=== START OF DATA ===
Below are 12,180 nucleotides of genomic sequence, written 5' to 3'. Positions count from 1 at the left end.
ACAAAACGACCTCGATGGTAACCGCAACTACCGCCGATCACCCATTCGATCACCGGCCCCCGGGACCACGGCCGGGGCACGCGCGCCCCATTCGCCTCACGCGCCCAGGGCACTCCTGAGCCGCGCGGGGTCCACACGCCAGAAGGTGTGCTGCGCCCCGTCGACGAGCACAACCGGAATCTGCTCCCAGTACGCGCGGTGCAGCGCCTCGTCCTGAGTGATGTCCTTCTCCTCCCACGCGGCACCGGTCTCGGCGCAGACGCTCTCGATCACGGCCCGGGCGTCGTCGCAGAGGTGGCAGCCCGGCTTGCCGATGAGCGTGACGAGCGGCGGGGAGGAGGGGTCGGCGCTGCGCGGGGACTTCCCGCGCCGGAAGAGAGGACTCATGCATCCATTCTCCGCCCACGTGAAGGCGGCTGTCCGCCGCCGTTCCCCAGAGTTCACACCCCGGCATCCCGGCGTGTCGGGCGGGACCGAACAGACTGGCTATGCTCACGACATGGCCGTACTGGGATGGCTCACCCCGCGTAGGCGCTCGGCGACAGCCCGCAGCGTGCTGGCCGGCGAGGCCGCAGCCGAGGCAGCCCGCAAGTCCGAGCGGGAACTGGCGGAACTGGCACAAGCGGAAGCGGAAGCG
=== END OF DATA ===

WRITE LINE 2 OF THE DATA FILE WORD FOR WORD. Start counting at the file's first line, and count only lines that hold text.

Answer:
ACAAAACGACCTCGATGGTAACCGCAACTACCGCCGATCACCCATTCGATCACCGGCCCCCGGGACCACGGCCGGGGCACGCGCGCCCCATTCGCCTCACGCGCCCAGGGCACTCCTGAGCCGCGCGGGGTCCACACGCCAGAAGGTGTGCTGCGCCCCGTCGACGAGCACAACCGGAATCTGCTCCCAGTACGCGCGGTGCAGCGCCTCGTCCTGAGTGATGTCCTTCTCCTCCCACGCGGCACCGGTCTCGGCGCAGACGCTCTCGATCACGGCCCGGGCGTCGTCGCAGAGGTGGCAGCCCGGCTTGCCGATGAGCGTGACGAGCGGCGGGGAGGAGGGGTCGGCGCTGCGCGGGGACTTCCCGCGCCGGAAGAGAGGACTCATGCATCCATTCTCCGCCCACGTGAAGGCGGCTGTCCGCCGCCGTTCCCCAGAGTTCACACCCCGGCATCCCGGCGTGTCGGGCGGGACCGAACAGACTGGCTATGCTCACGACATGGCCGTACTGGGATGGCTCACCCCGCGTAGGCGCTCGGCGACAGCCCGCAGCGTGCTGGCCGGCGAGGCCGCAGCCGAGGCAGCCCGCAAGTCCGAGCGGGAACTGGCGGAACTGGCACAAGCGGAAGCGGAAGCG